Pandurang Vaman Kane
Pandurang Vaman Kane (pronounced Kaa-nay) (7 May 1880 – 8 May 1972) was a notable Indologist and Sanskrit scholar. He received India's highest civilian award Bharat Ratna in 1963 for his scholarly work that spanned more than 40 years of active academic research that resulted in 6,500 pages of History of Dharmaśāstra.
- Nothing is gained by a total denial of even sporadic cases of religious persecution and vandalism. But such cases were very few and their very paucity emphasizes and illuminates the great religious tolerance of the Indian people for more than two thousand years.’ ... There is a great difference between local brawls as in the above case and a general policy by a community or a king of wholesale persecution.
- About alleged cases of religious persecution by Hindus. P.V. Kane, History of the Dharmashastras, Ancient and Medieval Religious and Civil Law, Volume V, Part II, Bhandarkar Oriental Research Institute, Poona, 1977, p. 1011, note 1645a. quoted from Shourie, Arun (2014). Eminent historians: Their technology, their line, their fraud. Noida, Uttar Pradesh, India : HarperCollins Publishers.
- Ancient sages laid the foundation by insisting...that there is and must be harmony between man’s spirit and the spirit of the world and man’s endeavor should be to realize in his actions and in his life this harmonyand unity. The Upanishads teach that man gains by giving up (by renunciation) and exhorts man not to covet another’s wealth (Ishopanishad I: ‘tena tyaktena bhunjeetha maa grdhah kasya svid dhanam.’... there are certain values of our culture that have endured for three thousand years, viz, the consciousness that the whole world is the manifestation of the Eternal Essence, restraint of senses, charity and kindness...Many young men have in these days hardly anything which they believe as worth striving for whatever the cost maybe, and hence they have nothing to practice as an ideal. We have to preserve a religious spirit among common men and women, while getting rid of superstitions...opposed to all science and common sense...It is not the age-old principles of Hindu religion that are at fault, it is modern Hindu society that has to be reorganized...  Social reforms and politics have to be preached through our age-old religion and philosophy. If a large majority of our people and the leaders throw away or neglect religion and spirituality altogether, the probability is that we shall lose both spiritual life and social betterment...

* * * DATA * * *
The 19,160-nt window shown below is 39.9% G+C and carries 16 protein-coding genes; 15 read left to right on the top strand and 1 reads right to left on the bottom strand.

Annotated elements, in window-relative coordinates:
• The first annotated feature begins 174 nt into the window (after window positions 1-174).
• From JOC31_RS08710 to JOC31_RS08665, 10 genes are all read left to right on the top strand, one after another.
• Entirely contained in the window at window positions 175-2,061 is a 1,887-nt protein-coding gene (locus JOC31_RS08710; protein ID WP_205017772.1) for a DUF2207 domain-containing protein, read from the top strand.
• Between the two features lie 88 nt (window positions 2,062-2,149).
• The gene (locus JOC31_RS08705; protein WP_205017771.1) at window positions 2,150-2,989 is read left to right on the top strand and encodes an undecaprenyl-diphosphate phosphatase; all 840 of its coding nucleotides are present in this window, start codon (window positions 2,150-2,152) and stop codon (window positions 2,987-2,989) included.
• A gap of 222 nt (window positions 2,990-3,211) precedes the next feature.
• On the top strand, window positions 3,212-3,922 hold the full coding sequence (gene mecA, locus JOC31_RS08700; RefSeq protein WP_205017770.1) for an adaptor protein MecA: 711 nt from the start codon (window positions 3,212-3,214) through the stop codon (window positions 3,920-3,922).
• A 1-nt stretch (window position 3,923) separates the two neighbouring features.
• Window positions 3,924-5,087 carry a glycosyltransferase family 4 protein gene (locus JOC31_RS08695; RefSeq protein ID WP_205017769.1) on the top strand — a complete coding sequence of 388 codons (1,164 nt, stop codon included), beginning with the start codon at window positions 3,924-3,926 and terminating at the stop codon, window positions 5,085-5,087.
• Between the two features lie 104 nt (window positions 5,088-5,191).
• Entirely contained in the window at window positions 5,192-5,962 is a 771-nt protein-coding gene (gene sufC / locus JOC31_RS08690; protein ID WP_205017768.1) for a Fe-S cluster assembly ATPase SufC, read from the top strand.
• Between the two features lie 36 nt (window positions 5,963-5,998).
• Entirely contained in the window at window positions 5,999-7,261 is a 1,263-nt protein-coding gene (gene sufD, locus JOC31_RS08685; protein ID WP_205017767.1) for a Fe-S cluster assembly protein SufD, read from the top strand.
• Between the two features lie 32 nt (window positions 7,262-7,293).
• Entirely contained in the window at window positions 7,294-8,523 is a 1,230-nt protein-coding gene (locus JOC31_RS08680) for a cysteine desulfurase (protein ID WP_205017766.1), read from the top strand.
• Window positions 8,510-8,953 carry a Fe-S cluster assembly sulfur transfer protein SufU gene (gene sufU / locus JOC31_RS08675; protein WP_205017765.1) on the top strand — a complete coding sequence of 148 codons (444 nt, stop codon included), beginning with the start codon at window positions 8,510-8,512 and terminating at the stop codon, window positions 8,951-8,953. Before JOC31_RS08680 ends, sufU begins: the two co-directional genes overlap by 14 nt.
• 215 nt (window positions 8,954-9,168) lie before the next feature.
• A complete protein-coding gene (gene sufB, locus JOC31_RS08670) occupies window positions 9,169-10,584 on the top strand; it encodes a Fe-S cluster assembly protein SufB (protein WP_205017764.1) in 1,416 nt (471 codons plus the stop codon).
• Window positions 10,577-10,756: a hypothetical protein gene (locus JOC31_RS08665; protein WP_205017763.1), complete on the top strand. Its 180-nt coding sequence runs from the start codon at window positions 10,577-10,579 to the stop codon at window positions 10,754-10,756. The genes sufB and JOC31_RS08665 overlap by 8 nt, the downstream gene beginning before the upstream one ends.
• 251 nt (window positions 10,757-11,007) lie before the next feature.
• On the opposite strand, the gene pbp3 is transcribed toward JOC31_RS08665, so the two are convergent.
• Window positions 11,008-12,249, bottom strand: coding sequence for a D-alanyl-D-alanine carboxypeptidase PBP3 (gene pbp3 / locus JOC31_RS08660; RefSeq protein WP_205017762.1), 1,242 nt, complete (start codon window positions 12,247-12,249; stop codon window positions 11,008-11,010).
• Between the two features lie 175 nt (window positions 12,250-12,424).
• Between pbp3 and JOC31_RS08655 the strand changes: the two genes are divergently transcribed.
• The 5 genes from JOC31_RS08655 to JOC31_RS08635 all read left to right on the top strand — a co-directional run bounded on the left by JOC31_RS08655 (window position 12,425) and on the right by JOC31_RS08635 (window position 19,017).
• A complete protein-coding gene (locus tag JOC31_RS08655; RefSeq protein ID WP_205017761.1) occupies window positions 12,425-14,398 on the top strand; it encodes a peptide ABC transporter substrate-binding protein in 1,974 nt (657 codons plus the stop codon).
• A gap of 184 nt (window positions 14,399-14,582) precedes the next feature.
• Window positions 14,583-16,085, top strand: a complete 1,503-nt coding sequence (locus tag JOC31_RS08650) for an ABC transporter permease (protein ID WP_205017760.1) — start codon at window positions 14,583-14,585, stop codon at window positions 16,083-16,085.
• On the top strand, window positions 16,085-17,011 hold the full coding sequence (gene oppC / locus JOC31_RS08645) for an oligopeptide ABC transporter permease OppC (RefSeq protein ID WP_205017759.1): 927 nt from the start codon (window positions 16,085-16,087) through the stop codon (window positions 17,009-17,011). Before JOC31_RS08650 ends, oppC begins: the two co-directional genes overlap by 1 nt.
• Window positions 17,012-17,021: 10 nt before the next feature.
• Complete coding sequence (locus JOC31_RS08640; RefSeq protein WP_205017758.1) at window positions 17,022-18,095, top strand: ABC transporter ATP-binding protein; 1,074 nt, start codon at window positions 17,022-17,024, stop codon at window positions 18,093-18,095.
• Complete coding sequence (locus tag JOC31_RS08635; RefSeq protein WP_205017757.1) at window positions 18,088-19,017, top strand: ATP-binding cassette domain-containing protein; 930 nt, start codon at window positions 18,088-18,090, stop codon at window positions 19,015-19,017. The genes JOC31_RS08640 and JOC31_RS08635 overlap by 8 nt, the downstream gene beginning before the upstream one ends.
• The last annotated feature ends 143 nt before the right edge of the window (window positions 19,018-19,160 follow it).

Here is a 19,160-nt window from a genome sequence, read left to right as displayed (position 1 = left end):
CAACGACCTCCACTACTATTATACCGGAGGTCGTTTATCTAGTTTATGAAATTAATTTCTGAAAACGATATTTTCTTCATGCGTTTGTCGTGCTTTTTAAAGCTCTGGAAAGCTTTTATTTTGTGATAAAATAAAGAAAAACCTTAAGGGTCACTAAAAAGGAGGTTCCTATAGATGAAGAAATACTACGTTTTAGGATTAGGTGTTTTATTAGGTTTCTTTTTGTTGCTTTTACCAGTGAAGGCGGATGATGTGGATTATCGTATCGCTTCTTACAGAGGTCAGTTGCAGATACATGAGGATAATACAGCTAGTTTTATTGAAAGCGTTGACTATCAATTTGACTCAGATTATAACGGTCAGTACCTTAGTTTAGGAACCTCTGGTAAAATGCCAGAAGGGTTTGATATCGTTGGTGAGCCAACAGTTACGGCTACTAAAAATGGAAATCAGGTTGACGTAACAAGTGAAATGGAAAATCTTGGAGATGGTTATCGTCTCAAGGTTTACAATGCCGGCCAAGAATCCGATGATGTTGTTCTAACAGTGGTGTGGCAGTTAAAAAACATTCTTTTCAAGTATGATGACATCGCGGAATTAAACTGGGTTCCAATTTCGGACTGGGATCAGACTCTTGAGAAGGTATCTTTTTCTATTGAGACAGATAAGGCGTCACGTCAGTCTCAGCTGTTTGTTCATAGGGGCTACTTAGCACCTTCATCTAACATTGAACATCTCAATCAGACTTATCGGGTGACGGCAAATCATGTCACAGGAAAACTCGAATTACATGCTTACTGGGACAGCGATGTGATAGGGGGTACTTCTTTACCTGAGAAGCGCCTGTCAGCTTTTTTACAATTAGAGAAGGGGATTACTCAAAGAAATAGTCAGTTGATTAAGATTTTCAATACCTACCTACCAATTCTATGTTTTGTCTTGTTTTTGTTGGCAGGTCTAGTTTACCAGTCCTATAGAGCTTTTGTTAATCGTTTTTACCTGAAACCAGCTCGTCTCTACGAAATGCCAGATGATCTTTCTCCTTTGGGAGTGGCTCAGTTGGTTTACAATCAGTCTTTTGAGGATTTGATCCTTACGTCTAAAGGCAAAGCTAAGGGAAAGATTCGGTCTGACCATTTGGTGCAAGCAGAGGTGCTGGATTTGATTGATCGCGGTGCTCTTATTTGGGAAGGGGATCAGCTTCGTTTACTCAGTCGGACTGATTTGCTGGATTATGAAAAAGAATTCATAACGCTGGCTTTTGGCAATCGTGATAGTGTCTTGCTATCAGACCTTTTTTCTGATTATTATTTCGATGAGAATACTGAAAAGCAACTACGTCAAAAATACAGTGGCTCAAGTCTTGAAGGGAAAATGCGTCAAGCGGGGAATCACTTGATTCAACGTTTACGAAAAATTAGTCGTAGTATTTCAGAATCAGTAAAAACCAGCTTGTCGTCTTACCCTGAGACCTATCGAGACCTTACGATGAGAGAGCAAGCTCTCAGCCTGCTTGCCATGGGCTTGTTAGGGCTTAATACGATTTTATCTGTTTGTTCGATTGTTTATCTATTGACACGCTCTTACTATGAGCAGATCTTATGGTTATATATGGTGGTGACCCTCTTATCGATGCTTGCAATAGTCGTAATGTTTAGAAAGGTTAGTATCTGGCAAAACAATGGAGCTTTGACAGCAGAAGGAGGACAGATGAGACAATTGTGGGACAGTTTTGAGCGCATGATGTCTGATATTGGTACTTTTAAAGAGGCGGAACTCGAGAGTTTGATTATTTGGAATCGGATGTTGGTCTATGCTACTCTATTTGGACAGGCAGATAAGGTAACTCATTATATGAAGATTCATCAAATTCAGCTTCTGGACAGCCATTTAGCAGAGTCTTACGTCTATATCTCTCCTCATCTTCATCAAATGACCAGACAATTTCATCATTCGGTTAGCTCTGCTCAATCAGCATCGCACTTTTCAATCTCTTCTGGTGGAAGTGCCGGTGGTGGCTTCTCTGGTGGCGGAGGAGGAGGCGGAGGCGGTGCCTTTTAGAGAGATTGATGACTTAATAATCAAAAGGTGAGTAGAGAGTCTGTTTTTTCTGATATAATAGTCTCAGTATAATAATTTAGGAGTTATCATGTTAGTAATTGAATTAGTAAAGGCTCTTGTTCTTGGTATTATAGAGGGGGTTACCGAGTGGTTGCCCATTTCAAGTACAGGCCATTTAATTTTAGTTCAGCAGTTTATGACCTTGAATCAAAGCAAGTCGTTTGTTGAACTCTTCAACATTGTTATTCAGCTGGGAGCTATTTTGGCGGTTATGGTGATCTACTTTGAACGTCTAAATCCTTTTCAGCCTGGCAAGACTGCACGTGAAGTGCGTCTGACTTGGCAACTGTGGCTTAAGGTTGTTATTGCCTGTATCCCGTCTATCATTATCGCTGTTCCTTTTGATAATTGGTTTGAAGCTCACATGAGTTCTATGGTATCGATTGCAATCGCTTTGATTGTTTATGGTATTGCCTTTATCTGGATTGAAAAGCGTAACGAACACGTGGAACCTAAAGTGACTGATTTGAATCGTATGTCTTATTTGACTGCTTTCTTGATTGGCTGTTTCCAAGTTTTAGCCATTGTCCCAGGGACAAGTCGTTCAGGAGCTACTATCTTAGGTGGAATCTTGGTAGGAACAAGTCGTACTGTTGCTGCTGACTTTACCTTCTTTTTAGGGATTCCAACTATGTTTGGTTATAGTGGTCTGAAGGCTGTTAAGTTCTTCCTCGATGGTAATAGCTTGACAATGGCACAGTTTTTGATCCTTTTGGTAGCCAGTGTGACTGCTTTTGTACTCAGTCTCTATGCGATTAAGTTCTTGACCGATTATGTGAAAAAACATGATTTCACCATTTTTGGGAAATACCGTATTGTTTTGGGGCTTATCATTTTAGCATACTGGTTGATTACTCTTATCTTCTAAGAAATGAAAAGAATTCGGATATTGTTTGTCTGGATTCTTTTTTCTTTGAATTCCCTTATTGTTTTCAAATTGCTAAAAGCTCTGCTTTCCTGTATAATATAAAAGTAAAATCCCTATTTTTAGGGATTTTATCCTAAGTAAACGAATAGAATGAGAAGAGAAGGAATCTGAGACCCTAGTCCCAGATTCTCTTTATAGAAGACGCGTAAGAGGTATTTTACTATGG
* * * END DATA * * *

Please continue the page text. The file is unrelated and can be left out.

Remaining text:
- History of Dharmashastra: Volume V, Part II: P.V. Kane, BORI, Pune, 2007, Quoted in S. Balakrishna, Seventy years of secularism.